Hinderaker T, Daltveit AK, Irgens LM, Udén A, Reikerås O (1994) The impact of intra-uterine factors on neonatal hip instability. An analysis of 1,059,479 children in Norway. Acta Orthop Scand 65:239–242PubMedCrossRefGoogle Scholar
  29. 29.
    Luterkort M, Persson PH, Weldner BM (1984) Maternal and fetal factors in breech presentation. Obstet Gynecol 64:55–59PubMedCrossRefGoogle Scholar
  30. 30.
    Moessinger AC, Blanc WA, Marone PA, Polsen DC (1982) Umbilical cord length as an index of fetal activity: experimental study and clinical implications. Pediatr Res 16:109–112PubMedCrossRefGoogle Scholar
  31. 31.
    Wright D, Chan GM (2009) Fetal bone strength and umbilical cord length. J Perinatol 29:603–605PubMedCrossRefGoogle Scholar
  32. 32.
    Soernes T, Bakke T (1986) The length of the human umbilical cord in vertex and breech presentations. Am J Obstet Gynecol 154:1086–1087PubMedCrossRefGoogle Scholar
  33. 33.
    Hofmeyr GJ, Kulier R, West HM (2015) External cephalic version for breech presentation at term Cochrane Database Syst Rev CD000083Google Scholar
  34. 34.
    Lambeek AF, De Hundt M, Vlemmix F, Akerboom BM, Bais JM, Papatsonis DN, Mol BW, Kok M (2013) Risk of developmental dysplasia of the hip in breech presentation: the effect of successful external cephalic version. BJOG 120:607–612PubMedCrossRefGoogle Scholar
  35. 35.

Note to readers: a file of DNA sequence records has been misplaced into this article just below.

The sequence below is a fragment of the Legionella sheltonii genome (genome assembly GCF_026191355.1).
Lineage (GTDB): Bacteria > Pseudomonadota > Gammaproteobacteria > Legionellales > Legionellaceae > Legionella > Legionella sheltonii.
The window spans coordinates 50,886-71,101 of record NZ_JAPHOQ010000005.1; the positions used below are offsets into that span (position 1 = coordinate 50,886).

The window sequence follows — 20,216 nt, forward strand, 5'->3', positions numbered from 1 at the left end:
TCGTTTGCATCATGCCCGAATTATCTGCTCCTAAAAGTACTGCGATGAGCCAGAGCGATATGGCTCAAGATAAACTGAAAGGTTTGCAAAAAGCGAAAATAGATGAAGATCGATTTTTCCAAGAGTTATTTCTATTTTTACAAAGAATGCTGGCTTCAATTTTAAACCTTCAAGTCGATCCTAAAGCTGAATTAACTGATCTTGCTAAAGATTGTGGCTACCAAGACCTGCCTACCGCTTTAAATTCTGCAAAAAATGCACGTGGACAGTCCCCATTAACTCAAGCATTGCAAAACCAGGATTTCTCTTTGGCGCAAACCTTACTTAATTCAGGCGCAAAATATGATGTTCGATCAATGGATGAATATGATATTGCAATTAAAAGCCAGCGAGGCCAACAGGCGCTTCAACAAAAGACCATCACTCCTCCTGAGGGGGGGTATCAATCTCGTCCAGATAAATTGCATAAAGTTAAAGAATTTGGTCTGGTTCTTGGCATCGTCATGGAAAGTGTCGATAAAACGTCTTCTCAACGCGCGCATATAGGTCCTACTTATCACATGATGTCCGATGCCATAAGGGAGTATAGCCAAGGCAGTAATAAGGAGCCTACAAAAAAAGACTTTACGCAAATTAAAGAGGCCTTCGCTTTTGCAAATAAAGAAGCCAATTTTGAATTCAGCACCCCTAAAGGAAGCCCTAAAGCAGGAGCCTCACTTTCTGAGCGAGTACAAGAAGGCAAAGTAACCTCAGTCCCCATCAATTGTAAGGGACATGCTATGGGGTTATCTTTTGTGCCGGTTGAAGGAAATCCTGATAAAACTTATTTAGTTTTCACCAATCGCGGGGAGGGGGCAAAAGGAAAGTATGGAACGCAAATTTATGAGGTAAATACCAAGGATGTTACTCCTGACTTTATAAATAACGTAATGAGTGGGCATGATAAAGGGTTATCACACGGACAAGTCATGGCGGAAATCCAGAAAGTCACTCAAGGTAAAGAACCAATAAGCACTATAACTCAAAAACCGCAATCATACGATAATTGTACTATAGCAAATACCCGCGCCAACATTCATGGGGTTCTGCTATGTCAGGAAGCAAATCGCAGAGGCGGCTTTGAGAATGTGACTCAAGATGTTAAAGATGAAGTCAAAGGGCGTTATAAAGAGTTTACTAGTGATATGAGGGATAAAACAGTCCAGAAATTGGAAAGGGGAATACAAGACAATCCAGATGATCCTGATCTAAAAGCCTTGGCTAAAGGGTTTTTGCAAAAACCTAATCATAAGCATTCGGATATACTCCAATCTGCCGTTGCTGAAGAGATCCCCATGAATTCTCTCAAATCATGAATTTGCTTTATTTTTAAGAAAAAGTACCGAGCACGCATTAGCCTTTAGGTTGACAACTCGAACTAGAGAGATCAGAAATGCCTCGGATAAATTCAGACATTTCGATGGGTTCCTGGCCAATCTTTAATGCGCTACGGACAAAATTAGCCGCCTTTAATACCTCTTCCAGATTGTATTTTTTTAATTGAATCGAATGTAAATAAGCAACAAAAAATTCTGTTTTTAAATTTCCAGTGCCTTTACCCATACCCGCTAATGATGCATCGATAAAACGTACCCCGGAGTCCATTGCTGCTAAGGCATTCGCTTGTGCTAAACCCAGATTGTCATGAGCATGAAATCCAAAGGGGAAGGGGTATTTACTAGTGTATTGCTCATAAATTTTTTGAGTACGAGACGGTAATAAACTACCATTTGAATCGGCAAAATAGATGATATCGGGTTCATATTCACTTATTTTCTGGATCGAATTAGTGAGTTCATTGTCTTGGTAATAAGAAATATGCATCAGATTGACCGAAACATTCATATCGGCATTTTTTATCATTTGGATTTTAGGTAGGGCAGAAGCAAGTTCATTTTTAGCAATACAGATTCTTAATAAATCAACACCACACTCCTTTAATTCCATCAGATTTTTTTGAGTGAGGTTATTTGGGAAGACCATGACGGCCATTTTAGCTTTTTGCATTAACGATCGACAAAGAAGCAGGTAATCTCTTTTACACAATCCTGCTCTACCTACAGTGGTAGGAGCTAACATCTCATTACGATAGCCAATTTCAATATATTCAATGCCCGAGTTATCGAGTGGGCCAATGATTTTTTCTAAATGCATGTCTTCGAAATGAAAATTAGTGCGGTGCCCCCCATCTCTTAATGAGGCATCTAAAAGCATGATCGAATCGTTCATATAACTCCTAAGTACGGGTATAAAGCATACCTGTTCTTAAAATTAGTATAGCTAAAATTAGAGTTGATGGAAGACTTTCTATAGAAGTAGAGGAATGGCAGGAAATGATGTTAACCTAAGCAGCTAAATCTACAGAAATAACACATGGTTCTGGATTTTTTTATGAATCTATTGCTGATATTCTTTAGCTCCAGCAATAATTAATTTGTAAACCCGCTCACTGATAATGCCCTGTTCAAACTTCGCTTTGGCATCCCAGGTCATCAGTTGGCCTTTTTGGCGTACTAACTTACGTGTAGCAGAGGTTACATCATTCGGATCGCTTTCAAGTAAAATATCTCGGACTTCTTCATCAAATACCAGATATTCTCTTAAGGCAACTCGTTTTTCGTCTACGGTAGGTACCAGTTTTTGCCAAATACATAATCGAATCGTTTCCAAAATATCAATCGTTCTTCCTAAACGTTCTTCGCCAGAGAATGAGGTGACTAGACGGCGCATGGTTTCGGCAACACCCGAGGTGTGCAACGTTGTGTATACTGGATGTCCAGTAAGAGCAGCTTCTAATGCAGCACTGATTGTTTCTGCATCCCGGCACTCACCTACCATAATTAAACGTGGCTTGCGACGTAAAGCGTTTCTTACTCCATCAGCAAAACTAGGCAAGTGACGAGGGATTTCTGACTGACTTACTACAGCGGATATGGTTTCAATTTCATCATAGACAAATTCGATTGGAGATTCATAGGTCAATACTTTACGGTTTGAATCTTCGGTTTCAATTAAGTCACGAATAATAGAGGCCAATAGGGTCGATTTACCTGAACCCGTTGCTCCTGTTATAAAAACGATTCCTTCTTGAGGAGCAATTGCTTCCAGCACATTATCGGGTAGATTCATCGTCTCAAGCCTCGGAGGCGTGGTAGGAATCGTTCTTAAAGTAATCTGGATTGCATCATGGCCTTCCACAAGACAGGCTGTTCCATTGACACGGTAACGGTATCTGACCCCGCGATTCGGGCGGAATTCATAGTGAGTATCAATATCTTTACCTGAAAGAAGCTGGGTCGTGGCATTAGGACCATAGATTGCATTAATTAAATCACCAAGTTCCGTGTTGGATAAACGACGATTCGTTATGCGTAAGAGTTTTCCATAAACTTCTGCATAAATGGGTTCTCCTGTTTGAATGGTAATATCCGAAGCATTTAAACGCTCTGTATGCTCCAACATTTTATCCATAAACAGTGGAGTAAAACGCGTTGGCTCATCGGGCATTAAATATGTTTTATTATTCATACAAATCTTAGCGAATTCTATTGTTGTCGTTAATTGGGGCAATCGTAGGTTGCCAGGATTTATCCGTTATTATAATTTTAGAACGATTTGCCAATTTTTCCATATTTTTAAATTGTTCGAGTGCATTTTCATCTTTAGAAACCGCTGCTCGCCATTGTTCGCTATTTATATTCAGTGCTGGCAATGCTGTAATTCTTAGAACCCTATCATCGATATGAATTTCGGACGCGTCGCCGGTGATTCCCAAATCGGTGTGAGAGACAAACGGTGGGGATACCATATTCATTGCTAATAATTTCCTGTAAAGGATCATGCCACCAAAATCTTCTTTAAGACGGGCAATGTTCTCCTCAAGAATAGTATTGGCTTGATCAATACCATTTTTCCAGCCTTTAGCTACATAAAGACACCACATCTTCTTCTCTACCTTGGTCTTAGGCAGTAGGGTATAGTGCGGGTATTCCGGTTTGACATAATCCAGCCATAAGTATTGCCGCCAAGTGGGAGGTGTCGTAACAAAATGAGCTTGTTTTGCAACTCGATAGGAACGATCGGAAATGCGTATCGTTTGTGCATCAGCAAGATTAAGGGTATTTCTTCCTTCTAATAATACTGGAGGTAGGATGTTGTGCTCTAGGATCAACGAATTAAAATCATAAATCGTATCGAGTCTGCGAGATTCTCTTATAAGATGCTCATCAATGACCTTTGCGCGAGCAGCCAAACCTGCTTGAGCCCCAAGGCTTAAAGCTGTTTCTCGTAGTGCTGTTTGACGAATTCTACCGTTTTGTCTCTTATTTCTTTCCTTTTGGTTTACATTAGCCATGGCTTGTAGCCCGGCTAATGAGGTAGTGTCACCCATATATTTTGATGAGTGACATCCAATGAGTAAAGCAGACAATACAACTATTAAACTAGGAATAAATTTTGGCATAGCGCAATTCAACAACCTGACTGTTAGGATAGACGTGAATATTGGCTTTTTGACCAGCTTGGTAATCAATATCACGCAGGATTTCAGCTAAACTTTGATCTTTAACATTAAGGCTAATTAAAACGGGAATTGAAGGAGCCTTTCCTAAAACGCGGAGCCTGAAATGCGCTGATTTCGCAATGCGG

Suzuki S, Yamamuro T (1985) Fetal movement and fetal presentation. Early Hum Dev 11:255–263PubMedCrossRefGoogle Scholar
  36. 36.
    Witkop CT, Zhang J, Sun W, Troendle J (2008) Natural history of fetal position during pregnancy and risk of nonvertex delivery. Obstet Gynecol 111:875–880PubMedCrossRefGoogle Scholar
  37. 37.
    Harvey NC, Cole ZA, Crozier SR et al (2012) Physical activity, calcium intake and childhood bone mineral: a population-based cross-sectional study. Osteoporos Int 23:121–130PubMedCrossRefGoogle Scholar
  38. 38.
    Janz KF, Burns TL, Torner JC, Levy SM, Paulos R, Willing MC, Warren JJ (2001) Physical activity and bone measures in young children: the Iowa bone development study. Pediatrics 107:1387–1393PubMedCrossRefGoogle Scholar
  39. 39.
    Johannsen N, Binkley T, Englert V, Neiderauer G, Specker B (2003) Bone response to jumping is site-specific in children: a randomized trial. Bone 33:533–539PubMedCrossRefGoogle Scholar

Copyright information

© International Osteoporosis Foundation and National Osteoporosis Foundation 2018

Authors and Affiliations

  • A. Ireland
    • 1
  • S. R. Crozier
    • 2
  • A. E. P. Heazell
    • 3
  • K. A. Ward
    • 2
  • K. M. Godfrey
    • 2
    • 4
  • H. M. Inskip
    • 2
    • 4
  • C. Cooper
    • 2
    • 4
    • 5
  • N. C. Harvey
    • 2
    • 4
    Email author
  1. 1.School of Healthcare ScienceManchester Metropolitan UniversityManchesterUK
  2. 2.MRC Lifecourse Epidemiology UnitUniversity of SouthamptonSouthamptonUK
  3. 3.Division of Developmental Biology and Medicine, Faculty of Biology, Medicine and HealthUniversity of ManchesterManchesterUK
  4. 4.NIHR Southampton Biomedical Research CentreUniversity of Southampton and University Hospital Southampton NHS Foundation TrustSouthamptonUK
  5. 5.NIHR Oxford Biomedical Research CentreUniversity of OxfordOxfordUK

Personalised recommendations